securities, therefore exposed to interest rate risk (Uganda)
Credit to private sector is very small, short-term (Tanzania)
Limited investment opportunities in domestic financial markets, perhaps
suggesting a need for asset securitization (Namibia)
Lack of liquidity in domestic stock market (Uganda, Tanzania, Mozambique)
Financial system provides little long-term financing to the economy
(Madagascar)
Public pension fund heavily invested in government securities (Tanzania); in
short-term bank deposits and treasury bills (Uganda); or in assets abroad
(Namibia)
Underdeveloped payments systems (Madagascar, Uganda)
Very underdeveloped markets for medium and long term debt; little market
for treasury bills with maturities greater than 91 days (Ghana)
Lack well-developed market for longer-term bond issues, or for secondary
trading in government debt (Tanzania, Uganda)
Small interbank lending market; scarcity of credible counterparties (Tanzania,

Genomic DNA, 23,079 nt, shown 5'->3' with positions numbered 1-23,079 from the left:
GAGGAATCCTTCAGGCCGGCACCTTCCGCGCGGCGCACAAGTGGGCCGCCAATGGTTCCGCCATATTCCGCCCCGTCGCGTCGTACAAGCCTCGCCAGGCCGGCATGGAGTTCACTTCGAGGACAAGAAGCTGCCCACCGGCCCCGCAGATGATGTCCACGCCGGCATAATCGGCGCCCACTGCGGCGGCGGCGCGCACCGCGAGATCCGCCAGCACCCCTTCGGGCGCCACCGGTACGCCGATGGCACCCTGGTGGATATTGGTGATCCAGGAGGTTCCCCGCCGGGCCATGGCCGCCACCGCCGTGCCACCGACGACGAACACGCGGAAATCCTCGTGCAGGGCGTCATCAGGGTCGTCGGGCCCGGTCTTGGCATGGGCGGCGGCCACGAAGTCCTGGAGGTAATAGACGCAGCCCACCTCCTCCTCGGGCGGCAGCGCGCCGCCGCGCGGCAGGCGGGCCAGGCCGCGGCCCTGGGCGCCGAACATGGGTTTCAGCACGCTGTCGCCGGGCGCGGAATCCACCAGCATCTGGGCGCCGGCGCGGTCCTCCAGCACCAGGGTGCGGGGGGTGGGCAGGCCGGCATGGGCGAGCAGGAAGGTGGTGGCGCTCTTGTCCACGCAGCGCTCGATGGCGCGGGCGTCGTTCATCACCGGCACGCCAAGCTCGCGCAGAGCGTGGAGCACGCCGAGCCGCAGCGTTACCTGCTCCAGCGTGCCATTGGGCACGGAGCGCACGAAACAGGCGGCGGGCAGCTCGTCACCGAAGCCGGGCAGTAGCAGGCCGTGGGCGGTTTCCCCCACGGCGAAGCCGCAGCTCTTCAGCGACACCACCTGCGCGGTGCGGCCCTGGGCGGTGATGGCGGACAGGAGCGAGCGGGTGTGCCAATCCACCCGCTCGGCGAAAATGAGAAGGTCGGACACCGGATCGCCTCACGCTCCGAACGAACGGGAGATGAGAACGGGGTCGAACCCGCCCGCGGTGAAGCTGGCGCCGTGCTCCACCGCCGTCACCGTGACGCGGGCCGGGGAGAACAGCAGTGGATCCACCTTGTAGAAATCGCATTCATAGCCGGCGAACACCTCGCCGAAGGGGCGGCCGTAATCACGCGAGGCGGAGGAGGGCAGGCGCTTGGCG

Uganda)
Need to develop a strong government securities market (Mozambique)
Need a sterilization plan to deal with effects of foreign capital inflows
(Tanzania)
Financial sector regulation and supervision
Political independence of bank regulator sometimes
questionable; some scope for intervention from Minister of
Finance (Tanzania, Uganda).
Financial regulator lacks technical resources and skilled staff
(Madagascar, Namibia, Tanzania, Mozambique)
Weak enforcement of prudential regulations (Ghana)
Lack of regulatory capacity in NBFI sector (Namibia); or in
pensions and insurance (Madagascar, Mozambique)
Legal system and corporate governance
Loan classification regulations do not meet international
standards (Mozambique)
Banks require greater guidance on prudential requirements
(Uganda)
Weak corporate governance procedures (Ghana, Mozambique)
Local firms’ financial reporting practices need improvement
(Ghana, Madagascar, Mozambique)
Efficiency of legal system, contract enforcement (Tanzania)
Need stronger minority shareholder protections (Uganda)
National statistics and accounting systems
Moving toward, but not in, conformity with international
fiscal transparency standards (Kenya)
Timeliness and periodicity of economic data (Botswana)
IAS not yet implemented, and may not be appropriate for
smaller firms (Mozambique)